A fundamental flaw in much of the advocacy for government spending to “jump-start the economy” has been a failure to adequately distinguish government transfers to individuals from government spending on goods and services.
When the Obama administration designed the American Reinvestment and Recovery Act in early 2009, its chief economic adviser and one of the act’s enthusiastic advocates was Prof. Christina Romer of the University of California, Berkeley. Ever since, Professor Romer has insisted that opposition to the act’s purported stimulus value is largely motivated by ideology, contrary to empirical evidence, and is getting in the way of the even bigger stimulus that is needed.
The recovery act had three basic components: government purchases, transfers to the poor and unemployed, and so-called tax cuts. (Parts of the act gave resources to state and local governments, which they could devote to the same three components.)
I agree with Professor Romer that plenty of historical episodes featured surges in government purchases of goods and services, especially but not exclusively purchases by the Defense Department. Moreover, I agree with her that historical episodes can be informative about the modern-day effects of government purchases.
The fatal flaw in Professor Romer’s evaluation of recovery act’s effects occurs when she assumes that transfers to the poor and unemployed have the same employment and output effects as government spending on goods and services.
Economic theory and common sense tell us that paying someone to build a tank or pave a highway – as government purchases often do – has a very different effect than paying them for not working or paying them for earning less rather than more – as the law’s transfers did.
Professor Romer calls herself “an empirical economist” and might therefore eschew economic theory and common sense until it is supported by empirical evidence. But she fails to mention that dozens, if not hundreds, of empirical studies have found that safety-net programs discourage people from working and discourage employers from hiring (there are so many studies that there are now studies of studies, summaries of meta-analyses and so on).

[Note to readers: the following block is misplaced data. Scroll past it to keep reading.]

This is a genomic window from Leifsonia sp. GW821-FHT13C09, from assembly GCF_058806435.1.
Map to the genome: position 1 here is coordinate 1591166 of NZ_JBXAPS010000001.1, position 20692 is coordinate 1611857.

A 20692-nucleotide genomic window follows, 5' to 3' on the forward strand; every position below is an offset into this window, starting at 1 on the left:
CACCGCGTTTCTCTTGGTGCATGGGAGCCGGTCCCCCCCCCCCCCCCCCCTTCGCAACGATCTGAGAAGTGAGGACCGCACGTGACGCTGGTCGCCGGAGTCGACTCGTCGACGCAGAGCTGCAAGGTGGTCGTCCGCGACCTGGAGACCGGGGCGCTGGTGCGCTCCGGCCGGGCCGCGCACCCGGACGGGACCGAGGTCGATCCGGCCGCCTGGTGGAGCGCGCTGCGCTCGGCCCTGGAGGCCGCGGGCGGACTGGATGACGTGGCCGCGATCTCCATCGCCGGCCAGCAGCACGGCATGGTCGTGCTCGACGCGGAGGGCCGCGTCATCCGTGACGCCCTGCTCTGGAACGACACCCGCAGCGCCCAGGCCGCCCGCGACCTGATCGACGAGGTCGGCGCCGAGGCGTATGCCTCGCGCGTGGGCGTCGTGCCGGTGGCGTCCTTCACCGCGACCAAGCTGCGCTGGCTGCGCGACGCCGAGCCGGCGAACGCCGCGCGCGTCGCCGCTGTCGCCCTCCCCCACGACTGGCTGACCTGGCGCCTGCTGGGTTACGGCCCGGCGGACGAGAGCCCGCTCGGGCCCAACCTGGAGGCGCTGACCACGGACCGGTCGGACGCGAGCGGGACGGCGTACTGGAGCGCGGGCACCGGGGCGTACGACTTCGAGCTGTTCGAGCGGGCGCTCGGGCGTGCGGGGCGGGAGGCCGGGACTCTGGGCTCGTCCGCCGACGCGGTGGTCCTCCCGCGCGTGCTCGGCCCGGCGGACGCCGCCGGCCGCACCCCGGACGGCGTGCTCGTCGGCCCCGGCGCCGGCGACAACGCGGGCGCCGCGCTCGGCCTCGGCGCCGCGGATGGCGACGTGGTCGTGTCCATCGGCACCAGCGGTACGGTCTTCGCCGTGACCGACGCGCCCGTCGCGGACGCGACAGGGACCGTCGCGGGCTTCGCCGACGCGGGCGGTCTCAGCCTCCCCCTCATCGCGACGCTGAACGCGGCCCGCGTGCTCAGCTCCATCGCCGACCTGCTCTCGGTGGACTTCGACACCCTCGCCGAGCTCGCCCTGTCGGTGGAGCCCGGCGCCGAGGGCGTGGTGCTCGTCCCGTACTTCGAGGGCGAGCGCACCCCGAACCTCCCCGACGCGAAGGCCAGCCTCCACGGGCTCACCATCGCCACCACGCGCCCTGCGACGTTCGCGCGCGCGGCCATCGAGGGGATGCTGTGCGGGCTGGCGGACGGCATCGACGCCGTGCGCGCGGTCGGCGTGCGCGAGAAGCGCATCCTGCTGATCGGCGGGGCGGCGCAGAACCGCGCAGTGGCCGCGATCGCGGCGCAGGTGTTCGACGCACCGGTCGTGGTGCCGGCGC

That literature offers a range of estimates, and sometimes passionate arguments among its authors, but certainly does not support the idea that incentives are negligible, especially when the government obtains the large majority of the proceeds of a person’s work.
Understandably the law was put together hastily in early 2009 as people feared that the recession was getting out of control, and some bases were momentarily left uncovered. But almost four years later, an empirical economist should have noticed that the legislation eroded incentives to work and eroded incentives for employers to hire or avoid layoffs, and that these parts of the act by themselves are likely to have reduced employment and certainly did not expand it as much as government purchases would.
An empirical economist would also notice that the demographic groups whose work incentives were eroded the most by the law, like unmarried people, were remarkably the same groups whose employment and work hours fell the most. By further expanding safety-net programs, a bigger stimulus would only have created more groups with labor-market outcomes like the unmarried and enlarged the ranks of people for whom government help permitted them to spend more by working less.
Professor Romer might point to a study the President’s Council of Economic Advisers released shortly after she left in 2010, contending that extending the duration of unemployment insurance increased national employment. But that study suffers from the same flaw, because its estimates are based on the backward assumption that the historical “multipliers” for government purchases apply to transfer-program spending too.
In my new book, I explain how the American Reinvestment and Recovery Act did not erode work incentives by extending unemployment benefits (those extensions, examined in the White House study, were put in place by other legislation), but rather by giving unemployed people bonuses, paying for most of an unemployed person’s health insurance and expanding the food stamp program, to name just a few provisions.
Throughout the time Professor Romer has been trying to convince us that the law expanded our economy, she has failed to mention that it eroded work incentives, and she has not explained how its transfers could possibly have the expansionary effects of historical military buildups and the like.
One might expect that the tax credits part of the law would have enhanced incentives and thereby help offset the incentives that were eroded by its transfers. However, many of the tax credits were withheld from people from high incomes. Regardless of whether redistribution is achieved by collecting more taxes from families with high incomes, providing more subsidies to families with low incomes, or both, an essential consequence is the same: a reduction in the reward to activities and efforts that raise incomes.
Studies suggest that the American Reinvestment and Recovery Act helped keep living standards out of poverty, a great benefit that may be worth depressing the labor market. But empirical evidence, economic theory and common sense all contradict Professor Romer’s assumption that transfers to the poor and the unemployed raise employment about as much as the same amount of government spending on goods and services.